Ruhf, for example, spoke of the state’s continued lack of sufficient support for tourism. At one time, Pennsylvania ranked fourth in the nation in terms of money spent on tourism, a number that has slid into the 40s. Over the same time period, the staff of the Pennsylvania Tourism Office has been reduced from 14 to 3.

Tourism is economical development. It’s an investment,” Ruhf maintained, citing statistics that every dollar invested in tourism comes back to the state fourfold. “You are making money off that money.”

Pickett acknowledged Ruhf’s concern and added that she feels that the state as a whole is lacking a cohesive branding mechanism. She laments that the well-known phrase “You’ve Got a Friend in Pennsylvania” was abandoned for new slogans that are uninspiring.

Rogler related to Pickett that, while current patronage of the Wyoming County Cultural Center and Dietrich Theater is less than 70 percent of its pre-pandemic level, the organization continues to succeed with public and business support and a diversity of offerings. Rogler thanked Pickett for her ongoing support of the Pennsylvania Council on the Arts. Partnerships with that and many other regional and local organizations have helped the Cultural Center retain its vitality in the county.

Commissioner King told Pickett that, while the Wyoming County is on solid footing financially, there are blight issues that can’t be adequately addressed under current legislation. “The municipalities are not as strong in rural counties as the state may believe,” he stated. He suggested that moving some of the current resources back to the county level could provide an enforcement arm – such as a blight control officer – that would benefit all of the boroughs and townships. “Our goal is not to override them,” he maintained, “but to assist them.”

King also sparked a discussion on rural broadband issues, which the commissioners had addressed earlier on Feb. 15 in their regular public meeting. ( Though the federal government is proposing distribution to Pennsylvania of about $100-million to address unserved and underserved rural areas, Pickett called the amount a “drop in the bucket,” suggesting that at least $700-million to a billion dollars is needed. She feels that the state should kick another $200-million into that fund. Suydam suggested that any broadband projects first target those with no internet service at all rather than those who don’t feel that their service is up to par.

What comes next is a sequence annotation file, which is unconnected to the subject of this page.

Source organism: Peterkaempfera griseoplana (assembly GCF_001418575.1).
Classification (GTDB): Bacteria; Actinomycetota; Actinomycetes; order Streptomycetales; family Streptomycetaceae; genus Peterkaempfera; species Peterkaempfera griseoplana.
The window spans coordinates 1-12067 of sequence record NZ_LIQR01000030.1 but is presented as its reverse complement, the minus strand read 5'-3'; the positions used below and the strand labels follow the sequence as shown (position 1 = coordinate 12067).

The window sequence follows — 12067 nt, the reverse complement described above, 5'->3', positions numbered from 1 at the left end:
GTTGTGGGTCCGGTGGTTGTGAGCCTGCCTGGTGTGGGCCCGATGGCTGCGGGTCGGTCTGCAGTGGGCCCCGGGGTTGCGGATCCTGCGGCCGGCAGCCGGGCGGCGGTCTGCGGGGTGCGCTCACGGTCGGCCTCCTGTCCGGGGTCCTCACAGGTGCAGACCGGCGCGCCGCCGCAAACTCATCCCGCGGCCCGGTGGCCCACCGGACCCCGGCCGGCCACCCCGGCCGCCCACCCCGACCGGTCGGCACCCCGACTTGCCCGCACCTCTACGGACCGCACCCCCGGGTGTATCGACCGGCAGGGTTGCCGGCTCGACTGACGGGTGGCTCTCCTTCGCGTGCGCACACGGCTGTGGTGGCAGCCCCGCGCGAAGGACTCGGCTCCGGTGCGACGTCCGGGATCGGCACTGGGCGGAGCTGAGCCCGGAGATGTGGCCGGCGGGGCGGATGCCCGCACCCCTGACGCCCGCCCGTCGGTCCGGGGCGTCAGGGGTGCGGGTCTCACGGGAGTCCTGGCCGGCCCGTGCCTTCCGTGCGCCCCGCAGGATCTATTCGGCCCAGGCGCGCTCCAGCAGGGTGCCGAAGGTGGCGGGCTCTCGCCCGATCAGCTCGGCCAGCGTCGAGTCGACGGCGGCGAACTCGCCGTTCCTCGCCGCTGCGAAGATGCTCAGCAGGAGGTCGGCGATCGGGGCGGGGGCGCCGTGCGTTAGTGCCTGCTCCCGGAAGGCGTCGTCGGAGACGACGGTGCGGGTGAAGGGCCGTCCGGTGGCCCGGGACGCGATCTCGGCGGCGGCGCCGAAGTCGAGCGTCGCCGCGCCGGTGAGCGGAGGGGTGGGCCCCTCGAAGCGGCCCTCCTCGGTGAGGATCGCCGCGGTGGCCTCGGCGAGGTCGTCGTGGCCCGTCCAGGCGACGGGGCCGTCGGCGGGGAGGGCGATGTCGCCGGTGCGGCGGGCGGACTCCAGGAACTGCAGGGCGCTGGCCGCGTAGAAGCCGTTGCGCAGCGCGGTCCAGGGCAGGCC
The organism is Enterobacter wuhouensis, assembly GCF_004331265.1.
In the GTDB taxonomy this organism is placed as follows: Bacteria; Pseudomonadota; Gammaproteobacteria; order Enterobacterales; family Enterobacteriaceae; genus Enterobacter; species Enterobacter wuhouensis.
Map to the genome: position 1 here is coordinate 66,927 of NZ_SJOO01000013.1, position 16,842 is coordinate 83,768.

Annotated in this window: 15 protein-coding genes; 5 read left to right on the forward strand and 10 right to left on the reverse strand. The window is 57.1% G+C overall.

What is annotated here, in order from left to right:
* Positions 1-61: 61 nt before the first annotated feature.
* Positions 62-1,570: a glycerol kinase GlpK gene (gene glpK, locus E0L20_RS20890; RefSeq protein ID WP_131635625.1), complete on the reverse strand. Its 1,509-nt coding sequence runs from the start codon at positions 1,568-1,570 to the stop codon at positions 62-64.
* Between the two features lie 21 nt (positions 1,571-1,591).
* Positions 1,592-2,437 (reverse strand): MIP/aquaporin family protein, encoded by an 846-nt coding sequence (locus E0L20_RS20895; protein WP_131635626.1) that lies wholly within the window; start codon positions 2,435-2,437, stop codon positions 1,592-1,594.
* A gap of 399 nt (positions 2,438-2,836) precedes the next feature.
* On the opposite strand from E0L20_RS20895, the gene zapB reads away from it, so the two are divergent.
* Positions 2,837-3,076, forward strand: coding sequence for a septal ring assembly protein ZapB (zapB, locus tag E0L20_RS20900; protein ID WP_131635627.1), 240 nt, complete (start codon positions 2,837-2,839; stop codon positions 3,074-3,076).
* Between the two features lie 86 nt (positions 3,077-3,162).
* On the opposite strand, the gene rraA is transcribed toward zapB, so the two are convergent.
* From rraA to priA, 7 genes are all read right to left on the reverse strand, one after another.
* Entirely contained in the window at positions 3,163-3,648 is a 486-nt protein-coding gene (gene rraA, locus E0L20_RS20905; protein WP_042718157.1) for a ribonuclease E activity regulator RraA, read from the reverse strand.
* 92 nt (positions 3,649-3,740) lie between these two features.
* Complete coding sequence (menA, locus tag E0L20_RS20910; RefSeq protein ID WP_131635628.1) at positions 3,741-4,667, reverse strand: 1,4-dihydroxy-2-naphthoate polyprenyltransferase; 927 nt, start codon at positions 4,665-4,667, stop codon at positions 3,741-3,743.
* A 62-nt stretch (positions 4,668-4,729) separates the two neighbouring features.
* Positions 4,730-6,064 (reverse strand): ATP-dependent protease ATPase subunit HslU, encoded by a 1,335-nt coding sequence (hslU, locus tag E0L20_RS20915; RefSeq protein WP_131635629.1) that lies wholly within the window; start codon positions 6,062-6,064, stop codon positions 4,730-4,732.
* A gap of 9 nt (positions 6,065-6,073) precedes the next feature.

The state has yet to appoint an authority to oversee the proposed funding, but Pickett said that she has voiced her opinion in Harrisburg that having truly rural representation on the board should be a priority.

Suydam (above, left) brought to Pickett’s attention several countywide committees that have helped to address issues like substance use disorders, mental health and suicide, and the many challenges created by the pandemic. She cited groups like the HOPE Coalition, Wyoming County Heart & Soul, and the COVID Task Force spearheaded by Rep. Karen Boback.

Each of these varying associations, she noted, has proven effective at paring resources with the businesses, organizations and individuals that need them, a notion echoed by commissioner Henry (above, right). Even with the pandemic seemingly subsiding, Suydam suggested that she would like to see the group currently known as the COVID Task Force continue in some form.

Suydam also remarked that, despite the change in representation, she was happy that the Reapportionment Commission kept Wyoming County intact and looks forward to a long working relationship with Pickett. Pickett’s state senatorial counterpart in Wyoming County will be Sen. Lisa Baker, whose district changed very little on the new maps.

Pickett’s final Wyoming County stop on Feb. 15 was at Moose Lodge for the Wyoming County Republican Committee meeting, before whom she spoke in  the evening. “The committee is a great cross spectrum of citizens of Wyoming County and another opportunity to hear their issues and answer questions from them,” Pickett said afterward. “The entire day, for me, was a very valuable time for me to meet with people from many different involvements in Wyoming County.”